We're surrounded by chemistry in everyday life. Sometimes it is easy to spot, like when your science teacher does a big experiment in glass. Other times, it can be pretty hard to see the everyday chemistry at work, but nearly everything you touch or use has some element of chemistry in it. These things aren't always flashy, but they all exist because of chemistry.
Chemistry Around the House
Something as simple as toothpaste involves at least three chemicals, if not more. It is the mixture of fluoride, peroxide and baking soda and its chemical reaction that keeps your teeth clean.
Other items you use everyday that are created by chemistry include hair products, shampoo, gasoline and soap. Adding detergent to water involves chemistry. Without chemistry, we never would have figured out that you need soap to get the oil and grime out of clothes or skin.
Chemistry in Science
Chemistry not only helps us make products for use, but it also helps us understand the world around us. Chemistry helps us understand what the ozone layer is and how it protects us. Chemistry also gave us sunscreen, to protect us from the sun.
Thanks to chemistry, we know not to mix bleach with vinegar, because toxic chlorine gas is released. Without chemistry, we wouldn't have light bulbs or fireworks displays on the Fourth of July.
Chemistry for Dinner
Chemistry plays a big role in food preparation. Cooking food causes it to go through a chemical change, which is why cooked food often tastes different from raw food. Baking is a great example of chemistry, and it's just as precise. Too much or too little of any ingredient throws off the reactions needed for baking. The dough won't rise or the cake will be flat.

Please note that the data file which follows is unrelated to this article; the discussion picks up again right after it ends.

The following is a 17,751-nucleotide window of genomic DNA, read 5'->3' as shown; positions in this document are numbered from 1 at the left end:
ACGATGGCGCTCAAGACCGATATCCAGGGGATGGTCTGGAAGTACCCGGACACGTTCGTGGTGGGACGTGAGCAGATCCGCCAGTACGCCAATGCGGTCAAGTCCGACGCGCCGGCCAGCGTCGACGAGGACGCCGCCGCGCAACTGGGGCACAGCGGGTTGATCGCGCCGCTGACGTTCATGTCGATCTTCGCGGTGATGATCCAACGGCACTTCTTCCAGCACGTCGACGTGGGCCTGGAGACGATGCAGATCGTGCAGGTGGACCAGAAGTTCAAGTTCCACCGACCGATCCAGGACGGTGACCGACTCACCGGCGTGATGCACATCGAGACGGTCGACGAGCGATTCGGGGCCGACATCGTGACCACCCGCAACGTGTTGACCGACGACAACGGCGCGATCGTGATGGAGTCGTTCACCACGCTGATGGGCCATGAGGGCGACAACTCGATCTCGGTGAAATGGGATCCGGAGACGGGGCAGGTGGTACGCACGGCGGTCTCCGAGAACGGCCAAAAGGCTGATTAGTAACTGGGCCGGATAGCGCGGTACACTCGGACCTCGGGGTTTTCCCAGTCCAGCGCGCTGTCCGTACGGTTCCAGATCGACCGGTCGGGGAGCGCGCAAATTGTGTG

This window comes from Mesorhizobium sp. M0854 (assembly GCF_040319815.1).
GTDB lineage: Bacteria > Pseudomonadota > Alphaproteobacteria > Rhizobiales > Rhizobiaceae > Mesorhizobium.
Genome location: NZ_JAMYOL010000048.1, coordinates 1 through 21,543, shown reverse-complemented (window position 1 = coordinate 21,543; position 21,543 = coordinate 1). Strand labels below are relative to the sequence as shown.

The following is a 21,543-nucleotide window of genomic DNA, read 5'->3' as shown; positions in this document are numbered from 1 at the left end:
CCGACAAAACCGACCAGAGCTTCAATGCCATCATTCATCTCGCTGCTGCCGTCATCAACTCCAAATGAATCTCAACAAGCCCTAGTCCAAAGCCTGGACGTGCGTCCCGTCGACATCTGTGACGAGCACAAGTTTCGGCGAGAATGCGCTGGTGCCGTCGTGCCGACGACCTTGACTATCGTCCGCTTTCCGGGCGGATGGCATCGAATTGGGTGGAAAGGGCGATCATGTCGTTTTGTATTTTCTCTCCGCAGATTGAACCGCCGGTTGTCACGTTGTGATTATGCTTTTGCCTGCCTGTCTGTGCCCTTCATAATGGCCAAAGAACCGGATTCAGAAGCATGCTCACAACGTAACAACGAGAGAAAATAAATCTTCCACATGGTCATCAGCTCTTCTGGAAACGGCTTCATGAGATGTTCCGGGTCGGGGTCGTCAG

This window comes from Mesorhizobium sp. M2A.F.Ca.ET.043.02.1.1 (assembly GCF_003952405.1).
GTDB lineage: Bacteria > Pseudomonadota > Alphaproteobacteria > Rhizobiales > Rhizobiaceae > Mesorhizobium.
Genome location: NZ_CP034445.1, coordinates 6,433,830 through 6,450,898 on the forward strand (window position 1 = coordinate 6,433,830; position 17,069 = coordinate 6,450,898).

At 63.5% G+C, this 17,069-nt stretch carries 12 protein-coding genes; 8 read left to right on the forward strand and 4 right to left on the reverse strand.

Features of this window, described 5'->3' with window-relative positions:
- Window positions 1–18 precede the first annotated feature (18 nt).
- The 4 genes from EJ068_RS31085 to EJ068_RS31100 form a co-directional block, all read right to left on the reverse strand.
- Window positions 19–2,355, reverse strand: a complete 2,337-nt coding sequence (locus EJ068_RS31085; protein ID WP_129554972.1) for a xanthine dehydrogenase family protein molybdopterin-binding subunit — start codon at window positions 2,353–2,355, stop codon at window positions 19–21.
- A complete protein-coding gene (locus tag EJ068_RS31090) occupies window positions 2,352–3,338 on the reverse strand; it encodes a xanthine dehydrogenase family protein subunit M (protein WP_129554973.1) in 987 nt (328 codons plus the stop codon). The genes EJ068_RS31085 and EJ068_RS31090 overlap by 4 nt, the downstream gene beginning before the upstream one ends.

Our understanding of chemistry gives us the technology to add vitamins to food. Vitamin water and vitamin-fortified cereal are both examples of chemistry in food. When soda fizzes up, that-s chemistry too.
Using chemistry allows us to understand that ice floats because it is less dense than the water that created it. Chemistry also tells us which salt to use to melt ice in winter, and why leaves change color in autumn.
Chemistry isn't something that just lives in a lab, it's something that you encounter hundreds of times every day. Knowing how chemistry works will give you a greater appreciation of the complex processes behind some of the simplest-looking things.
Explaining the chemistry of fireworks to children is a great way to illustrate what a chemical reaction is and how different chemical compounds can affect that reaction.
There are several branches of chemistry that study the behavior of specific types of matter. Find out about these subfields and what they do.
These fun, simple chemistry games will teach your kids about how liquids and solids interact. There's even a fun way to learn the Periodic Table of the Elements.